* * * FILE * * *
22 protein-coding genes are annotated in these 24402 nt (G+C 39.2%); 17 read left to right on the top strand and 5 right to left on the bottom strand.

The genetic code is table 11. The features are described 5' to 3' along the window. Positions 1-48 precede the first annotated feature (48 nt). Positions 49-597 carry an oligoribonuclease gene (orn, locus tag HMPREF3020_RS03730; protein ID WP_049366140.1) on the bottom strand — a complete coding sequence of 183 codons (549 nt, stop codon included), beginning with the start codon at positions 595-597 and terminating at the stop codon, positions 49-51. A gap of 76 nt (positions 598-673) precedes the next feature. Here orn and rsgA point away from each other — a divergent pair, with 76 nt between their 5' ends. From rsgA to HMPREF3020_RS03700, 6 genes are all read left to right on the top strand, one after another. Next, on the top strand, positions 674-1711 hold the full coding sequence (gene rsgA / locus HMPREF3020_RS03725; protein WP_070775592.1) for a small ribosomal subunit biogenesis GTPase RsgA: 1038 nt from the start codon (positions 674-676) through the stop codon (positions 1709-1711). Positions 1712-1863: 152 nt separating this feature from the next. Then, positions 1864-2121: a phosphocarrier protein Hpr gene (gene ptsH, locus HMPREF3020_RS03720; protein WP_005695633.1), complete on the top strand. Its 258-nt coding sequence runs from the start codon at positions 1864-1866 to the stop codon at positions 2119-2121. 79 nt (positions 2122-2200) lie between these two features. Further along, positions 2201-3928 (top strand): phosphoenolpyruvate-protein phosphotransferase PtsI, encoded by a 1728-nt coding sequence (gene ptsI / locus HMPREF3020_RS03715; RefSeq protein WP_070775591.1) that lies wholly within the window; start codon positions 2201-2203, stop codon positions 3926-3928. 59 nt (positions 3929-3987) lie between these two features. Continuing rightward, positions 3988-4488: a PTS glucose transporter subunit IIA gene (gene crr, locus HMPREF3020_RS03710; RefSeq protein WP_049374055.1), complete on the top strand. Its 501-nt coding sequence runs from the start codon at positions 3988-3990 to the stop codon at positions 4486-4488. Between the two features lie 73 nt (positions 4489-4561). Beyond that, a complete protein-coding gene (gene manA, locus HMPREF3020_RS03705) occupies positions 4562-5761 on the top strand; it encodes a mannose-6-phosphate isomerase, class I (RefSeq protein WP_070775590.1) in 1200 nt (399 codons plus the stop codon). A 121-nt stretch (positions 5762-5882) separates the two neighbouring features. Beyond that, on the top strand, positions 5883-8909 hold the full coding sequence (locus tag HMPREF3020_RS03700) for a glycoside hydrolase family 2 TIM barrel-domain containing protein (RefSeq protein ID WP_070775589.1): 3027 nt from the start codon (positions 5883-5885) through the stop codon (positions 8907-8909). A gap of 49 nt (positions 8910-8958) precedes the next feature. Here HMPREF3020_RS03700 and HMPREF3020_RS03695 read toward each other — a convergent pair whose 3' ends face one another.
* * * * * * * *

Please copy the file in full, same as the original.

22 protein-coding genes are annotated in these 24402 nt (G+C 39.2%); 17 read left to right on the top strand and 5 right to left on the bottom strand.

The genetic code is table 11. The features are described 5' to 3' along the window. Positions 1-48 precede the first annotated feature (48 nt). Positions 49-597 carry an oligoribonuclease gene (orn, locus tag HMPREF3020_RS03730; protein ID WP_049366140.1) on the bottom strand — a complete coding sequence of 183 codons (549 nt, stop codon included), beginning with the start codon at positions 595-597 and terminating at the stop codon, positions 49-51. A gap of 76 nt (positions 598-673) precedes the next feature. Here orn and rsgA point away from each other — a divergent pair, with 76 nt between their 5' ends. From rsgA to HMPREF3020_RS03700, 6 genes are all read left to right on the top strand, one after another. Next, on the top strand, positions 674-1711 hold the full coding sequence (gene rsgA / locus HMPREF3020_RS03725; protein WP_070775592.1) for a small ribosomal subunit biogenesis GTPase RsgA: 1038 nt from the start codon (positions 674-676) through the stop codon (positions 1709-1711). Positions 1712-1863: 152 nt separating this feature from the next. Then, positions 1864-2121: a phosphocarrier protein Hpr gene (gene ptsH, locus HMPREF3020_RS03720; protein WP_005695633.1), complete on the top strand. Its 258-nt coding sequence runs from the start codon at positions 1864-1866 to the stop codon at positions 2119-2121. 79 nt (positions 2122-2200) lie between these two features. Further along, positions 2201-3928 (top strand): phosphoenolpyruvate-protein phosphotransferase PtsI, encoded by a 1728-nt coding sequence (gene ptsI / locus HMPREF3020_RS03715; RefSeq protein WP_070775591.1) that lies wholly within the window; start codon positions 2201-2203, stop codon positions 3926-3928. 59 nt (positions 3929-3987) lie between these two features. Continuing rightward, positions 3988-4488: a PTS glucose transporter subunit IIA gene (gene crr, locus HMPREF3020_RS03710; RefSeq protein WP_049374055.1), complete on the top strand. Its 501-nt coding sequence runs from the start codon at positions 3988-3990 to the stop codon at positions 4486-4488. Between the two features lie 73 nt (positions 4489-4561). Beyond that, a complete protein-coding gene (gene manA, locus HMPREF3020_RS03705) occupies positions 4562-5761 on the top strand; it encodes a mannose-6-phosphate isomerase, class I (RefSeq protein WP_070775590.1) in 1200 nt (399 codons plus the stop codon). A 121-nt stretch (positions 5762-5882) separates the two neighbouring features. Beyond that, on the top strand, positions 5883-8909 hold the full coding sequence (locus tag HMPREF3020_RS03700) for a glycoside hydrolase family 2 TIM barrel-domain containing protein (RefSeq protein ID WP_070775589.1): 3027 nt from the start codon (positions 5883-5885) through the stop codon (positions 8907-8909). A gap of 49 nt (positions 8910-8958) precedes the next feature. Here HMPREF3020_RS03700 and HMPREF3020_RS03695 read toward each other — a convergent pair whose 3' ends face one another.